All this did not come cheap. These birds cost over $400 million each and lasted three or four years, depending on fuel usage. Moreover, you needed two of them up at the same time in order to guarantee coverage and save the birds from having to change orbit too frequently. The most recent KH-11, the 15th, was launched in 2011. There have been at least four models of the KH-11, since the first of five "Block 1s" was launched in 1976.
The next generation, the KH-12, was supposed to have been launched in 1987. But because of problems with the space shuttle (one had exploded during launch), only a belated KH-11 was launched in October, 1987. The KH-12 was delayed, even though it had several advantages over the KH-11. Along with improvements in ground data processing equipment, the KH-12 could send back data in real time. You could watch events on a large, high resolution screen as they were happening. This would also allow military headquarters and other users to get their satellite information directly, without going through a CIA or NRO (National Reconnaissance Office) processing center. Data from the more esoteric sensors would still have to be studied by the specialists elsewhere.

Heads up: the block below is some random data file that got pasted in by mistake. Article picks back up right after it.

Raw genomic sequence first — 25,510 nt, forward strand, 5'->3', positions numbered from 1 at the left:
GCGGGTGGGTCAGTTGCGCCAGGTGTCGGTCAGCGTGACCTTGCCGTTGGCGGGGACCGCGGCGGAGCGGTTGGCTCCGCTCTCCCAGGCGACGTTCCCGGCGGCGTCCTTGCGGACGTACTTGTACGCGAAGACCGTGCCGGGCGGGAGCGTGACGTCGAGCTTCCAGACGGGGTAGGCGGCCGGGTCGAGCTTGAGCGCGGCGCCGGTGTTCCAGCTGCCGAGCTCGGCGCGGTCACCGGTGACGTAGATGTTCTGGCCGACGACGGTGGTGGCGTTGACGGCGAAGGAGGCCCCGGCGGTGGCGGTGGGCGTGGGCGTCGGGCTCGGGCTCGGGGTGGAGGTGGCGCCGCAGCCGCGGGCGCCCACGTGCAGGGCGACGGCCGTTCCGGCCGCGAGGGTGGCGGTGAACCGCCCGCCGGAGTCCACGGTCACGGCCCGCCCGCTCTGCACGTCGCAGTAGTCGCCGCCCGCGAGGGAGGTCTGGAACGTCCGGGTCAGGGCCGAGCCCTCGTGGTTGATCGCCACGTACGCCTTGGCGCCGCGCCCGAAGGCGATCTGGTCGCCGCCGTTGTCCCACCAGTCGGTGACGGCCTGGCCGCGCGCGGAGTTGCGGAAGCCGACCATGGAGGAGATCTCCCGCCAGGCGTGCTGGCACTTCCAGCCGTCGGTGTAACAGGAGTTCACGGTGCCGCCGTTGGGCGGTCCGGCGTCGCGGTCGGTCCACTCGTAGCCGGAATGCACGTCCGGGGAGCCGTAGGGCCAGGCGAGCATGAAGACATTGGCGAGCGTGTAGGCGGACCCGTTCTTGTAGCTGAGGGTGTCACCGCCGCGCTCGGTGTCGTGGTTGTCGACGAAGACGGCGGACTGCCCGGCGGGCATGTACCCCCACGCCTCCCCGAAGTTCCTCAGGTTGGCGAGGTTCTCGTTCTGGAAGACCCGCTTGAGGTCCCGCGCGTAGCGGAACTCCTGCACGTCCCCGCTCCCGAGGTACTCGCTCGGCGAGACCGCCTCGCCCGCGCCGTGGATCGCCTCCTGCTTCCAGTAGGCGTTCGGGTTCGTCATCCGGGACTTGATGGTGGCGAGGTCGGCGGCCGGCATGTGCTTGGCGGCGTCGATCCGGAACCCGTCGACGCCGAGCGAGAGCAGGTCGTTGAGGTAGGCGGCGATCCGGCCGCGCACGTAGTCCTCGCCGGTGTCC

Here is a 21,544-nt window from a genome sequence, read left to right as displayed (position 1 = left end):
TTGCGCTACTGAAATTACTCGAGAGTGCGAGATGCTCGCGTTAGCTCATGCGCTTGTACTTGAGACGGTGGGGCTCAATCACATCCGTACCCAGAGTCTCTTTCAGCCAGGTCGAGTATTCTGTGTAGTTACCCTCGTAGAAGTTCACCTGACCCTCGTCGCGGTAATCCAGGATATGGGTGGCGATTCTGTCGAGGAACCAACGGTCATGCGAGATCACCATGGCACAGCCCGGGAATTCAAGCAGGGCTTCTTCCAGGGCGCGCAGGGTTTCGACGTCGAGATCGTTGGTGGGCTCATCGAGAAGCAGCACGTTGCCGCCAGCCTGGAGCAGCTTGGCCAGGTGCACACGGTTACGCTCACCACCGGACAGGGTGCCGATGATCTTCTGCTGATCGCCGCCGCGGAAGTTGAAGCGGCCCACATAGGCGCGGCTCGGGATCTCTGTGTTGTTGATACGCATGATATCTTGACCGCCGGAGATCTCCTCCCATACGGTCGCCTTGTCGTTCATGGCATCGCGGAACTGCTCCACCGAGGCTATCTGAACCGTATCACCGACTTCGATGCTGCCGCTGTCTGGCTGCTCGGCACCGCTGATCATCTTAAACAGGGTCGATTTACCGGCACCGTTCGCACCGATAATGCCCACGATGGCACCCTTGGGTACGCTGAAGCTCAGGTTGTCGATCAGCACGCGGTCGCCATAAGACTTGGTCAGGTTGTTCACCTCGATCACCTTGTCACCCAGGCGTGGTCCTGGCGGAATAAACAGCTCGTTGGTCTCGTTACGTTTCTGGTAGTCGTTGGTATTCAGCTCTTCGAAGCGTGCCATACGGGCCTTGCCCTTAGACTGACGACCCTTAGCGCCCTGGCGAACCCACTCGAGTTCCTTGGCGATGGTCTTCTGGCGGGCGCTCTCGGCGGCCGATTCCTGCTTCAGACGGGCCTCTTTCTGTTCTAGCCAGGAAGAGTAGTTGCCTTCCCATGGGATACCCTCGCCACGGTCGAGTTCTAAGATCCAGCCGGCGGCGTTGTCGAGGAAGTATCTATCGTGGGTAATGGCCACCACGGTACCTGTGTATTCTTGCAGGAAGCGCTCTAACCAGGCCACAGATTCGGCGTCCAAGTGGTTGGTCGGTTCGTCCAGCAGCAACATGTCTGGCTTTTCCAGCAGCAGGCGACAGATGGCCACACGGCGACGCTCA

The KH-12 was expected to make users even more enthusiastic about satellite reconnaissance. It did, in the form of a much upgraded KH-11, but the flood of photographic and electronic data was growing far larger than the force of analysts needed to make something of it. In addition to the KH series birds, there were radar and SIGINT (Signal Intelligence) satellites constantly broadcasting data. Then there are the Defense Support Program satellites, which use heat sensors to locate the hot plumes of missile launches.